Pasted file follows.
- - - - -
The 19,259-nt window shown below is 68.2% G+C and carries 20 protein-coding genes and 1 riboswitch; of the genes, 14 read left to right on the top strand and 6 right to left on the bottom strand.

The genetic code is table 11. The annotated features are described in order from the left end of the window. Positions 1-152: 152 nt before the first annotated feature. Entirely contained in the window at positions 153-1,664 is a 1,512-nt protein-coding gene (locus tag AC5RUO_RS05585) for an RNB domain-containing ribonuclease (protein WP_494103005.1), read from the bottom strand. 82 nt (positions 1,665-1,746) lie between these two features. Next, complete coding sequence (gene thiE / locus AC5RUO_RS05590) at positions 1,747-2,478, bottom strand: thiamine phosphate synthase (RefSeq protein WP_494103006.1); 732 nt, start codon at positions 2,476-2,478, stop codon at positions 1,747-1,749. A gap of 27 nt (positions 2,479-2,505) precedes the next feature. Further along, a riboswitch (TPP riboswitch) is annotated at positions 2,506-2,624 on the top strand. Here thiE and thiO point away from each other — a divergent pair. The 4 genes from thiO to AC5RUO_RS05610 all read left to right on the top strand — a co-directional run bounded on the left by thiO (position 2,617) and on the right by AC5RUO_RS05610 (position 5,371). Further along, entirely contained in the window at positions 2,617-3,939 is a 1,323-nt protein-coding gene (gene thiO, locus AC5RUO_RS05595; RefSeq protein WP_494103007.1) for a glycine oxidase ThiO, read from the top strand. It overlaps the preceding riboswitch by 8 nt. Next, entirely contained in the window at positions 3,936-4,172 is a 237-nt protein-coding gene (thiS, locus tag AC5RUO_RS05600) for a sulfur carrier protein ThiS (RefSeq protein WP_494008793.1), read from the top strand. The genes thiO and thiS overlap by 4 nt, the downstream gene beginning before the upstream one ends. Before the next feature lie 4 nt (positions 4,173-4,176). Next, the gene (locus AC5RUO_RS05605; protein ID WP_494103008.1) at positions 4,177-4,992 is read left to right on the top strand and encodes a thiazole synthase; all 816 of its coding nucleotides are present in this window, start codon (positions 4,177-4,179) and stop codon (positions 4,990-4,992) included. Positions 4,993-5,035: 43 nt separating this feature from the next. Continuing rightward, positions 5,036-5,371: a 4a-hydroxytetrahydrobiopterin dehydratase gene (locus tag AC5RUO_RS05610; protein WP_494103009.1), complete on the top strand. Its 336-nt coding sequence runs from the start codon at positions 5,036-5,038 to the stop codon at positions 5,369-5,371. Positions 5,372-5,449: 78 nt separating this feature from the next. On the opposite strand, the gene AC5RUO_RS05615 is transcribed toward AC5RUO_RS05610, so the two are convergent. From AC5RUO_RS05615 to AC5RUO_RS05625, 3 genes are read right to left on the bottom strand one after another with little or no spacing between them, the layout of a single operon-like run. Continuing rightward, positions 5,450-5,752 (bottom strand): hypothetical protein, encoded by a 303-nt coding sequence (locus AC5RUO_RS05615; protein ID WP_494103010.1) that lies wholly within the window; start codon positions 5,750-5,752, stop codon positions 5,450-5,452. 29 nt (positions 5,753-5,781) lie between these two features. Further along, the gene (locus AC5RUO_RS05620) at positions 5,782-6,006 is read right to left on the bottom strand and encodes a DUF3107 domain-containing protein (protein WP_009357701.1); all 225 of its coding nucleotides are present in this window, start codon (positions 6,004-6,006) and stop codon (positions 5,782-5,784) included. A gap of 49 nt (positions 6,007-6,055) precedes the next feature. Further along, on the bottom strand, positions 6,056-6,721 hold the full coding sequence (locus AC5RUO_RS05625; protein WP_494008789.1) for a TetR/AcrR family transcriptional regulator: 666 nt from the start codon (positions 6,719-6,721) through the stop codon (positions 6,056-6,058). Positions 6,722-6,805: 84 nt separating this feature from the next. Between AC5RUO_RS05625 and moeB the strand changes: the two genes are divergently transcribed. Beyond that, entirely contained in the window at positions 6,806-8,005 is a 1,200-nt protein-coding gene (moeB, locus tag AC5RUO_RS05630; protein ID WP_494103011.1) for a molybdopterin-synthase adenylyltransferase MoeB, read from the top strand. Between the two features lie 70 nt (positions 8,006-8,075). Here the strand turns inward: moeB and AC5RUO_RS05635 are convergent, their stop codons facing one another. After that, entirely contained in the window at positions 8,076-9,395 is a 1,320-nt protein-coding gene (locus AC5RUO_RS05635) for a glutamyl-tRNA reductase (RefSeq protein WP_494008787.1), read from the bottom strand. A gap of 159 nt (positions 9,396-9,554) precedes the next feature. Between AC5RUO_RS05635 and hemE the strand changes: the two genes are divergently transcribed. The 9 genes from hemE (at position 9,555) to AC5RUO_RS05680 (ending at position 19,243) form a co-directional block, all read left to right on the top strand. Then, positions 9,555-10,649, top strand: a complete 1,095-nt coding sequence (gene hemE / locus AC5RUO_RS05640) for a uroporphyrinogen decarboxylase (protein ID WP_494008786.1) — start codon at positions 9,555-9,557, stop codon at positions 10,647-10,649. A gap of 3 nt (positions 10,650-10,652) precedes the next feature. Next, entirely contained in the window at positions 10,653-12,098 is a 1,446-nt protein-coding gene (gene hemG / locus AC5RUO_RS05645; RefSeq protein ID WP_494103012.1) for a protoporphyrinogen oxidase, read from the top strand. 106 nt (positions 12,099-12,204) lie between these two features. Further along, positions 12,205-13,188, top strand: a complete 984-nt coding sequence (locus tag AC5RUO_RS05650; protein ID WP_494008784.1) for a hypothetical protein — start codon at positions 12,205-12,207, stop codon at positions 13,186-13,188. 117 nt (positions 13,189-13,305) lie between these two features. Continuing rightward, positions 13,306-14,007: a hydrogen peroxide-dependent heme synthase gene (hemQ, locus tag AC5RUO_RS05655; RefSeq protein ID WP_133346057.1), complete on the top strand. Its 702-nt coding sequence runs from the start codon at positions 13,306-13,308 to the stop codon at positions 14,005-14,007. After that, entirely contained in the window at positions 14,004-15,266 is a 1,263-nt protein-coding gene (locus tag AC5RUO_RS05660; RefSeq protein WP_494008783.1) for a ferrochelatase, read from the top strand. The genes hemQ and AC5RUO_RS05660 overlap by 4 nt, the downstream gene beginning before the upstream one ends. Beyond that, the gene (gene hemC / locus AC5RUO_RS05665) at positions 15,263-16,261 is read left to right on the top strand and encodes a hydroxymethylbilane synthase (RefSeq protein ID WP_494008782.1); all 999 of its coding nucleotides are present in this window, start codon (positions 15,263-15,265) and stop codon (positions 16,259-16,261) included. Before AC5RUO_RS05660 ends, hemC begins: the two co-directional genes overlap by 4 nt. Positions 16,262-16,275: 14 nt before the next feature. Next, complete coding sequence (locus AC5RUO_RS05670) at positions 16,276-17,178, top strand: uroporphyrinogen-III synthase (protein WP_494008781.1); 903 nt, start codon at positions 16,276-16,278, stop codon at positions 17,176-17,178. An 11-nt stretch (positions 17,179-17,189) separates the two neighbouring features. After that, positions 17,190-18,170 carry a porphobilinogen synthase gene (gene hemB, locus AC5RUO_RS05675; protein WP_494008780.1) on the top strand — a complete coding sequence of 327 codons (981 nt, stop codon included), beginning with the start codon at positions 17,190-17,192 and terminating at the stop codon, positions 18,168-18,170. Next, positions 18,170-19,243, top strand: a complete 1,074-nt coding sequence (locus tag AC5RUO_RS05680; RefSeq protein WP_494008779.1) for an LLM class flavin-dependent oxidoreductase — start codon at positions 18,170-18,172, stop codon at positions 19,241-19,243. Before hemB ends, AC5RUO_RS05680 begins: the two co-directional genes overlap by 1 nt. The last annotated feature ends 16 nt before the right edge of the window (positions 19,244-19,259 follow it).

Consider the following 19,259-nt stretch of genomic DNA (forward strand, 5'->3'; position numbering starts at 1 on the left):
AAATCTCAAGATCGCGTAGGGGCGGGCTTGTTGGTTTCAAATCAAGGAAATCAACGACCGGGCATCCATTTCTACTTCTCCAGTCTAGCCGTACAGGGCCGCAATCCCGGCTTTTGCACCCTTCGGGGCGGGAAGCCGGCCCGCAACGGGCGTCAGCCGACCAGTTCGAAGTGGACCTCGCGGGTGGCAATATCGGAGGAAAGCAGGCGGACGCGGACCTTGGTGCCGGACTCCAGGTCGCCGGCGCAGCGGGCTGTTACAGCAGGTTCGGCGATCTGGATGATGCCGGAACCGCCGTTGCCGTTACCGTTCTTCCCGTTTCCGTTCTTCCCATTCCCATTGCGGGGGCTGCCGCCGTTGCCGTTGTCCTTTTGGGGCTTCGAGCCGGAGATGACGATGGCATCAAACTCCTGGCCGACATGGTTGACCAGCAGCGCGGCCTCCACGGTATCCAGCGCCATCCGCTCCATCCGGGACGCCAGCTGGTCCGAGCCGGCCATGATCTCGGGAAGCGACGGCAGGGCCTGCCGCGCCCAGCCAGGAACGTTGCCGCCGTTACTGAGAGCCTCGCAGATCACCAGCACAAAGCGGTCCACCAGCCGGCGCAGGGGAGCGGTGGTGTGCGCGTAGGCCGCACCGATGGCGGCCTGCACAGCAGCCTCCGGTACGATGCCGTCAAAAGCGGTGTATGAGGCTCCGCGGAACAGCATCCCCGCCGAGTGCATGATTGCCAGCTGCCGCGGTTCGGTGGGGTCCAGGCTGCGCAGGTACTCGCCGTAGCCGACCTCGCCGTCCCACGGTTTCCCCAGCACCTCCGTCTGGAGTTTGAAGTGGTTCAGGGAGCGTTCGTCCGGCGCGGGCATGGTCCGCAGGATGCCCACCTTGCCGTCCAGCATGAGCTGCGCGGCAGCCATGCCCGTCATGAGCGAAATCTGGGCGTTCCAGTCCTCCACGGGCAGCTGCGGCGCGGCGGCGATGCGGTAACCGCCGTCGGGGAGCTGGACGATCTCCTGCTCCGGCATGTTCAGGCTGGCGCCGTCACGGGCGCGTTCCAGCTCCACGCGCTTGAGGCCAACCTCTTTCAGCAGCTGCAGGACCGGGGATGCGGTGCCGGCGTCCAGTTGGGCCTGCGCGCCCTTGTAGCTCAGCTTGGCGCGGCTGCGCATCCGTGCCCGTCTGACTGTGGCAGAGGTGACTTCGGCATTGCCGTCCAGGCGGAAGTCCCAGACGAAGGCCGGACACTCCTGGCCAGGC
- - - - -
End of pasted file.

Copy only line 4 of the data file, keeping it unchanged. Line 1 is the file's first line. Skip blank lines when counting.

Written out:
AAATCTCAAGATCGCGTAGGGGCGGGCTTGTTGGTTTCAAATCAAGGAAATCAACGACCGGGCATCCATTTCTACTTCTCCAGTCTAGCCGTACAGGGCCGCAATCCCGGCTTTTGCACCCTTCGGGGCGGGAAGCCGGCCCGCAACGGGCGTCAGCCGACCAGTTCGAAGTGGACCTCGCGGGTGGCAATATCGGAGGAAAGCAGGCGGACGCGGACCTTGGTGCCGGACTCCAGGTCGCCGGCGCAGCGGGCTGTTACAGCAGGTTCGGCGATCTGGATGATGCCGGAACCGCCGTTGCCGTTACCGTTCTTCCCGTTTCCGTTCTTCCCATTCCCATTGCGGGGGCTGCCGCCGTTGCCGTTGTCCTTTTGGGGCTTCGAGCCGGAGATGACGATGGCATCAAACTCCTGGCCGACATGGTTGACCAGCAGCGCGGCCTCCACGGTATCCAGCGCCATCCGCTCCATCCGGGACGCCAGCTGGTCCGAGCCGGCCATGATCTCGGGAAGCGACGGCAGGGCCTGCCGCGCCCAGCCAGGAACGTTGCCGCCGTTACTGAGAGCCTCGCAGATCACCAGCACAAAGCGGTCCACCAGCCGGCGCAGGGGAGCGGTGGTGTGCGCGTAGGCCGCACCGATGGCGGCCTGCACAGCAGCCTCCGGTACGATGCCGTCAAAAGCGGTGTATGAGGCTCCGCGGAACAGCATCCCCGCCGAGTGCATGATTGCCAGCTGCCGCGGTTCGGTGGGGTCCAGGCTGCGCAGGTACTCGCCGTAGCCGACCTCGCCGTCCCACGGTTTCCCCAGCACCTCCGTCTGGAGTTTGAAGTGGTTCAGGGAGCGTTCGTCCGGCGCGGGCATGGTCCGCAGGATGCCCACCTTGCCGTCCAGCATGAGCTGCGCGGCAGCCATGCCCGTCATGAGCGAAATCTGGGCGTTCCAGTCCTCCACGGGCAGCTGCGGCGCGGCGGCGATGCGGTAACCGCCGTCGGGGAGCTGGACGATCTCCTGCTCCGGCATGTTCAGGCTGGCGCCGTCACGGGCGCGTTCCAGCTCCACGCGCTTGAGGCCAACCTCTTTCAGCAGCTGCAGGACCGGGGATGCGGTGCCGGCGTCCAGTTGGGCCTGCGCGCCCTTGTAGCTCAGCTTGGCGCGGCTGCGCATCCGTGCCCGTCTGACTGTGGCAGAGGTGACTTCGGCATTGCCGTCCAGGCGGAAGTCCCAGACGAAGGCCGGACACTCCTGGCCAGGC